- Just 1.5 per cent of co-ops were dissolved in 2020 compared to 6.5 per cent of businesses generally
- Co-ops four times less likely to cease trading
- Number of independent co-ops grew by 1.2 per cent in 2020 despite the global pandemic
- Turnover for the UK’s 7,237 co-ops grows to 39.7 billion pounds (an increase of 1.1bn pounds)
- CEOs of largest co-operatives in the UK ask Rishi Sunak to invest in business support
- Co-ops are more ambitious than small businesses generally, with 61 per cent of co-ops expressing ambitions to grow or develop in the first quarter of 2021
Co-op businesses are more resilient to the economic devastation caused by Covid according to a new report released on the 28th of June, prompting a call for more government investment led by CEO of The Co-op, Steve Murrells.
The Co-op Economy 2021, compiled by trade body Co-operatives UK, reveals that co-ops were four times less likely to go bust in 2020 than businesses generally, despite the global pandemic. The number of co-ops (a diverse sector of member-owned businesses from community owned sports clubs to housing associations and credit unions) is also on the increase across the UK – bucking an overall trend of declining business numbers.
Co-operatives UK CEO, Rose Marley, said: “We know co-operatives are resilient and sustainable businesses – but it’s not just their resilience that is critical to reducing the inequalities in the UK. It’s fundamentally about ownership. People are looking for a stake in the places they live, work and consume and the co-op model distributes this decision-making power.
“Why are co-ops so resilient? The co-operative purpose, ownership and governance all dictate long-termism. In an economic shock it’s the members calling the shots in their collective, long-term interests, not investors making decisions based on short-term returns. Co-ops patiently build-up and reinvest reserves and use members’ capital wherever possible, rather than piling on debt to achieve faster growth.” She adds.
In 2020 the number of independent co-op businesses operating in the UK grew by 1.2 per cent, with almost twice as many new co-ops created as dissolved (193 versus 107). In contrast, the number of UK businesses overall fell, with company closures outstripping new starts (389,965 versus 382,560). Just 1.5 per cent of co-ops were dissolved over the 12 months compared to 6.5 per cent of businesses generally*.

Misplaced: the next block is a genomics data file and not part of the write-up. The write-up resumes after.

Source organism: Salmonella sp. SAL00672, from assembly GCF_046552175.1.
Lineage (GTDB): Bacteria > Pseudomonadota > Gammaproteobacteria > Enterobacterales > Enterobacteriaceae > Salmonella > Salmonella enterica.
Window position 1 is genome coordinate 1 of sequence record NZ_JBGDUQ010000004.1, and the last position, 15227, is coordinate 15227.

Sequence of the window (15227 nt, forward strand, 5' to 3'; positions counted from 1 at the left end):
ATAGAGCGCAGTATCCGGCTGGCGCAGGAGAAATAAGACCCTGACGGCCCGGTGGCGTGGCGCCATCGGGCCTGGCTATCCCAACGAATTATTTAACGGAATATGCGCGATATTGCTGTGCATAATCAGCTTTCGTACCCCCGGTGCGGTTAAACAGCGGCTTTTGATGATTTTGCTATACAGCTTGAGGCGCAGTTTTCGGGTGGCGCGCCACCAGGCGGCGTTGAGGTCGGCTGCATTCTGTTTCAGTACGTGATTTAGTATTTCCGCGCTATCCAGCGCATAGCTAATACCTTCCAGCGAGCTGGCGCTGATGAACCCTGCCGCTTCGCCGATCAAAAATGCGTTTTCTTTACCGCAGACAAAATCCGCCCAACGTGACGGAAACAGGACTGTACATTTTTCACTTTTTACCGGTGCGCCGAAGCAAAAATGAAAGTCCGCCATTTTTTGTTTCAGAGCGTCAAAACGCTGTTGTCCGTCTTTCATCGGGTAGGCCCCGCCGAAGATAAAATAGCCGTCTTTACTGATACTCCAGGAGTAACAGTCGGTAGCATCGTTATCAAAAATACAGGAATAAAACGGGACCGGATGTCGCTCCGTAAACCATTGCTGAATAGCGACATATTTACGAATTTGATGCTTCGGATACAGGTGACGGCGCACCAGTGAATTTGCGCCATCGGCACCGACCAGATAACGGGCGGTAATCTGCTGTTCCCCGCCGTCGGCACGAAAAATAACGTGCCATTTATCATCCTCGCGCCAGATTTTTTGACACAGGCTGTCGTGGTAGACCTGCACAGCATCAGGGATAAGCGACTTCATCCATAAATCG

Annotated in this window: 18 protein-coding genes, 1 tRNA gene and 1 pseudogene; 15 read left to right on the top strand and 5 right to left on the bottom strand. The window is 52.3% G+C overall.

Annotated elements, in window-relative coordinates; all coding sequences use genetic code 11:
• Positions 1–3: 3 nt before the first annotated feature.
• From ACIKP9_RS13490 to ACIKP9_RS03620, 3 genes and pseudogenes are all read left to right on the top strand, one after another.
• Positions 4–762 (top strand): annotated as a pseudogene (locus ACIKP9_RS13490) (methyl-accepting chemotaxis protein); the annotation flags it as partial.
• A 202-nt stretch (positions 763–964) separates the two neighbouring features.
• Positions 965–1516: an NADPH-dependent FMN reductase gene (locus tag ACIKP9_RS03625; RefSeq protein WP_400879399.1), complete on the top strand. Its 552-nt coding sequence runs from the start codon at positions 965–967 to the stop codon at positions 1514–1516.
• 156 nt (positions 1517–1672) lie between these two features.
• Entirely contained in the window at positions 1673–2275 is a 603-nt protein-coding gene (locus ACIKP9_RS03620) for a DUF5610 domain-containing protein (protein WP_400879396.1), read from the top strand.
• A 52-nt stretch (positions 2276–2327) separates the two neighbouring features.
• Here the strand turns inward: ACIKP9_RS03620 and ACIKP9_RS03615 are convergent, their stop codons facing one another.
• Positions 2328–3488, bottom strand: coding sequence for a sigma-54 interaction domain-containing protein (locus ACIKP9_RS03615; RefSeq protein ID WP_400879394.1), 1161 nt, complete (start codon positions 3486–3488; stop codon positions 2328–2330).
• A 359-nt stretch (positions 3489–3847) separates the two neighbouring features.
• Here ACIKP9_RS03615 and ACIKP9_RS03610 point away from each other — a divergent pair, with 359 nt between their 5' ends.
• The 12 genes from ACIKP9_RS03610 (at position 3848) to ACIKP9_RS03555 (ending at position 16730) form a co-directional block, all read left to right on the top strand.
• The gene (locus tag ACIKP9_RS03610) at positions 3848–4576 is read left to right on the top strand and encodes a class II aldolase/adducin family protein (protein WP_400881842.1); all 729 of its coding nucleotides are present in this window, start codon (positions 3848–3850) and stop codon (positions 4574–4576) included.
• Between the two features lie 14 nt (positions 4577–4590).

Rose Marley said: “”We are increasingly excited by the growth and interest in what is becoming known as the democratic economy. And co-ops also anchor wealth in local communities, which brings a whole plethora of additional benefits.
“We’re now calling for more business support to grow this increasingly valuable sector. To have even more impact in terms of levelling up the economy, co-ops need the support that other business models receive as a matter of course. Co-ops have been marginalised and underrated for far too long.”
The CEOs of nine of the largest retail societies in the UK have jointly written to Chancellor Rishi Sunak calling for more tailored business support for co-operatives catering to their distinct approach to capital raising, business strategy and organisational development.
CEO of the UK’s largest co-op, The Co-op, Steve Murrells said, “If we genuinely want to build back Britain better, but also take the opportunity to build back different, this must be a decade of collective action.
“The heart of every co-operative has always been the idea that, by coming together, we can all improve our situation, and make sure that nobody gets left behind. It’s something we see adopted by co-operatives across the country, of any size – the Government needs to support their future development.”
Co-ops are also markedly more ambitious than small businesses generally, with 61 per cent of co-ops expressing ambitions to grow/develop in the first quarter of 2021, compared with 53 per cent of small businesses generally.